eng
Schloss Dagstuhl – Leibniz-Zentrum für Informatik
Dagstuhl Seminar Proceedings
1862-4405
2006-11-30
1
0
10.4230/DagSemProc.06111.11
article
On Probabilistic Time versus Alternating Time
Viola, Emanuele
Sipser and GÃƒÂ¡cs, and independently Lautemann, proved in '83 that probabilistic polynomial time is contained in the second level of the polynomial-time hierarchy, i.e. BPP is in Sigma_2 P. This is essentially the only non-trivial upper bound that we have on the power of probabilistic computation. More precisely, the Sipser-GÃƒÂ¡cs-Lautemann simulation shows that probabilistic time can be simulated deterministically, using two quantifiers, **with a quadratic blow-up in the running time**. That is, BPTime(t) is contained in Sigma_2 Time(t^2).
In this talk we discuss whether this quadratic blow-up in the running time is necessary. We show that the quadratic blow-up is indeed necessary for black-box simulations that use two quantifiers, such as those of Sipser, GÃƒÂ¡cs, and Lautemann. To obtain this result, we prove a new circuit lower bound for computing **approximate majority**, i.e. computing the majority of a given bit-string whose fraction of 1's is bounded away from 1/2 (by a constant): We show that small depth-3 circuits for approximate majority must have bottom fan-in Omega(log n).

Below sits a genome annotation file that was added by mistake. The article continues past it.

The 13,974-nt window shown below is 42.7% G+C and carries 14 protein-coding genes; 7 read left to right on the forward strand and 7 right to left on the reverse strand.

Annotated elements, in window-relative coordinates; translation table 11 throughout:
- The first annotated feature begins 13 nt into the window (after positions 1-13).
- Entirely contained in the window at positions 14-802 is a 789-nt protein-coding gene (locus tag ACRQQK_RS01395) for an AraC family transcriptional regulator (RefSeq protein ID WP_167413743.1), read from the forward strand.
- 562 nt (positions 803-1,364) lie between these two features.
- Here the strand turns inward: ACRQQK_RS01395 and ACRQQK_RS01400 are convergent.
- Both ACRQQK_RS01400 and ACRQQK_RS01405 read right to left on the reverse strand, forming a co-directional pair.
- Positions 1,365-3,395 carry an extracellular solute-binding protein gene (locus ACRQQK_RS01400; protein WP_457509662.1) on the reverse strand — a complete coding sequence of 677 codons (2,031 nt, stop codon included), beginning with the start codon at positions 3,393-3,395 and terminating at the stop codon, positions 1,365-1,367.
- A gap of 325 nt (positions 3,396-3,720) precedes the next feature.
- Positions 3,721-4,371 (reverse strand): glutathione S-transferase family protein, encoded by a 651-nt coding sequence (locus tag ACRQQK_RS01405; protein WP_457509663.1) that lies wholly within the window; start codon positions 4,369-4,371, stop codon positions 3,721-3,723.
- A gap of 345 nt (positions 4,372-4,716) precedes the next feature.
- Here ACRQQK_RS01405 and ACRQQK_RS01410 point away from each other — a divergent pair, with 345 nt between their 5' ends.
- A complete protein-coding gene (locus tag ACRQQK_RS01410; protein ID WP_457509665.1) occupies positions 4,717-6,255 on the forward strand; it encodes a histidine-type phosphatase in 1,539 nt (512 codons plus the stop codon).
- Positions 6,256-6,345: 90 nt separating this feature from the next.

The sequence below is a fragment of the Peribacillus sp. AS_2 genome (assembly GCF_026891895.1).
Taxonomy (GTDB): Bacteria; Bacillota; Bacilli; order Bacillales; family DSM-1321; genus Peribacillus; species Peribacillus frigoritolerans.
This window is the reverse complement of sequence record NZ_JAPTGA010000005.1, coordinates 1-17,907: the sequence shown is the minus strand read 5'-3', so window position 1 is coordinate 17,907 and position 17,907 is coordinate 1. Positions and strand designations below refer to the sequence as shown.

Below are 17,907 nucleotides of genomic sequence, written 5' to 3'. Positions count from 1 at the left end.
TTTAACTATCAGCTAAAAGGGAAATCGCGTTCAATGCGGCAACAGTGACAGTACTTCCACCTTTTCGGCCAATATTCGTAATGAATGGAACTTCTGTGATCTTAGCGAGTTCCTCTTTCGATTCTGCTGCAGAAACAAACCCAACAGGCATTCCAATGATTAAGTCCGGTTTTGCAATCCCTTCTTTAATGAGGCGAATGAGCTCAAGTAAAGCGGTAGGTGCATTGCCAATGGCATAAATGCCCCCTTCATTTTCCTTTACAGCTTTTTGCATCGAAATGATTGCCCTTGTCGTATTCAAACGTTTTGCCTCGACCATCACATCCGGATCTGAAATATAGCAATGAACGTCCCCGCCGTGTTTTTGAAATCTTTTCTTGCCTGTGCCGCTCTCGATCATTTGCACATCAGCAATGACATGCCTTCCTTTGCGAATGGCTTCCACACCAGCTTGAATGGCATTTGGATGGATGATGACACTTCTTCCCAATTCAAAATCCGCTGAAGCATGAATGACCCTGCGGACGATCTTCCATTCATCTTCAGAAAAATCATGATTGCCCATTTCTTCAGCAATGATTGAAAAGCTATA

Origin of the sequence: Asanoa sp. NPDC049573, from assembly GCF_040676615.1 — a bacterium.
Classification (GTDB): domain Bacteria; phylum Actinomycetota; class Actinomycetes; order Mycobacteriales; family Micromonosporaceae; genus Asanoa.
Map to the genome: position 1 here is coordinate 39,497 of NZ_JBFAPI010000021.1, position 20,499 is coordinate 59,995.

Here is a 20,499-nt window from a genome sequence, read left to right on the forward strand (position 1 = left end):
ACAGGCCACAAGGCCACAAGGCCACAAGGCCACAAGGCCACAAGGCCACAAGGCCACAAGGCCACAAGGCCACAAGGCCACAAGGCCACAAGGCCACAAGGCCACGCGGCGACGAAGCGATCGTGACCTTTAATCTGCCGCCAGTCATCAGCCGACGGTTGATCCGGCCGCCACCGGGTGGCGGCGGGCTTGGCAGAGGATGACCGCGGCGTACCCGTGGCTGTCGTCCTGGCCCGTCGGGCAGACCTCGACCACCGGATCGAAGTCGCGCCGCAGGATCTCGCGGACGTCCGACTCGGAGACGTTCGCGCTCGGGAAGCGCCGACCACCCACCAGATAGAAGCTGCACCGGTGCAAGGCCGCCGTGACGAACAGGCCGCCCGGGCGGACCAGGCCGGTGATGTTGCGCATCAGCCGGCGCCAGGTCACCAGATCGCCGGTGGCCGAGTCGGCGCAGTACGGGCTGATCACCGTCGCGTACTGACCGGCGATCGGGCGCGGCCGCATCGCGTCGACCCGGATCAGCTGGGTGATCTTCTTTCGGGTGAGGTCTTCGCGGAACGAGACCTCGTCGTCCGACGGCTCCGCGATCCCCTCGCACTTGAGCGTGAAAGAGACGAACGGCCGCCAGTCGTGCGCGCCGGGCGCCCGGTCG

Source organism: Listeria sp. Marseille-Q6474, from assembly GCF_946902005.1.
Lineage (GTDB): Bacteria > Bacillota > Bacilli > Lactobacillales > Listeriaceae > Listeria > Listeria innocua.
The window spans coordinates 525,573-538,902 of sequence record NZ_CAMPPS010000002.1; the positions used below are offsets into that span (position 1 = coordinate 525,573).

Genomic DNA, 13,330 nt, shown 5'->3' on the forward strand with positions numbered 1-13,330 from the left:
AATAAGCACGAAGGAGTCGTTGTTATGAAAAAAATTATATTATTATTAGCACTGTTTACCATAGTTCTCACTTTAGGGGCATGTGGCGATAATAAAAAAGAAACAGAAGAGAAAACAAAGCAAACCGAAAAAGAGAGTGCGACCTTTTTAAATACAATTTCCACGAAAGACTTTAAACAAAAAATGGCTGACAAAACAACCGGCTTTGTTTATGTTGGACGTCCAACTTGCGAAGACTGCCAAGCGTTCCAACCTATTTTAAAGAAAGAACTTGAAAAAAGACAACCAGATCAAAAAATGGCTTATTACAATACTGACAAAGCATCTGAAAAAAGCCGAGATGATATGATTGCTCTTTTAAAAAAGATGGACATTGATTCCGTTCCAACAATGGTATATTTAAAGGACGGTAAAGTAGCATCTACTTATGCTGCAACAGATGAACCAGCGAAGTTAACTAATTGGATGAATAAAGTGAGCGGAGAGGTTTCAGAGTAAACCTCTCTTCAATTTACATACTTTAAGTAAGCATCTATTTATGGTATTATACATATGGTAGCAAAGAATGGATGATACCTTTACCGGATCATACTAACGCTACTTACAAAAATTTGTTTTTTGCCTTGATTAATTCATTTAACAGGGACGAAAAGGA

On the positive side, we obtain that probabilistic time can be simulated deterministically, using three quantifiers, in quasilinear time. That is, BPTime(t) is contained in Sigma_3 Time(t polylog t). Along the way, we show that approximate majority can be computed by uniform polynomial-size depth-3 circuits. This is a uniform version of a striking result by Ajtai that gives *non-uniform* polynomial-size depth-3 circuits for approximate majority.
If time permits, we will discuss some applications of our results to proving lower bounds on randomized Turing machines.
https://drops.dagstuhl.de/storage/16dagstuhl-seminar-proceedings/dsp-vol06111/DagSemProc.06111.11/DagSemProc.06111.11.pdf
Probabilistic time
alternating time
polynomial-time hierarchy
approximate majority
constant-depth circuit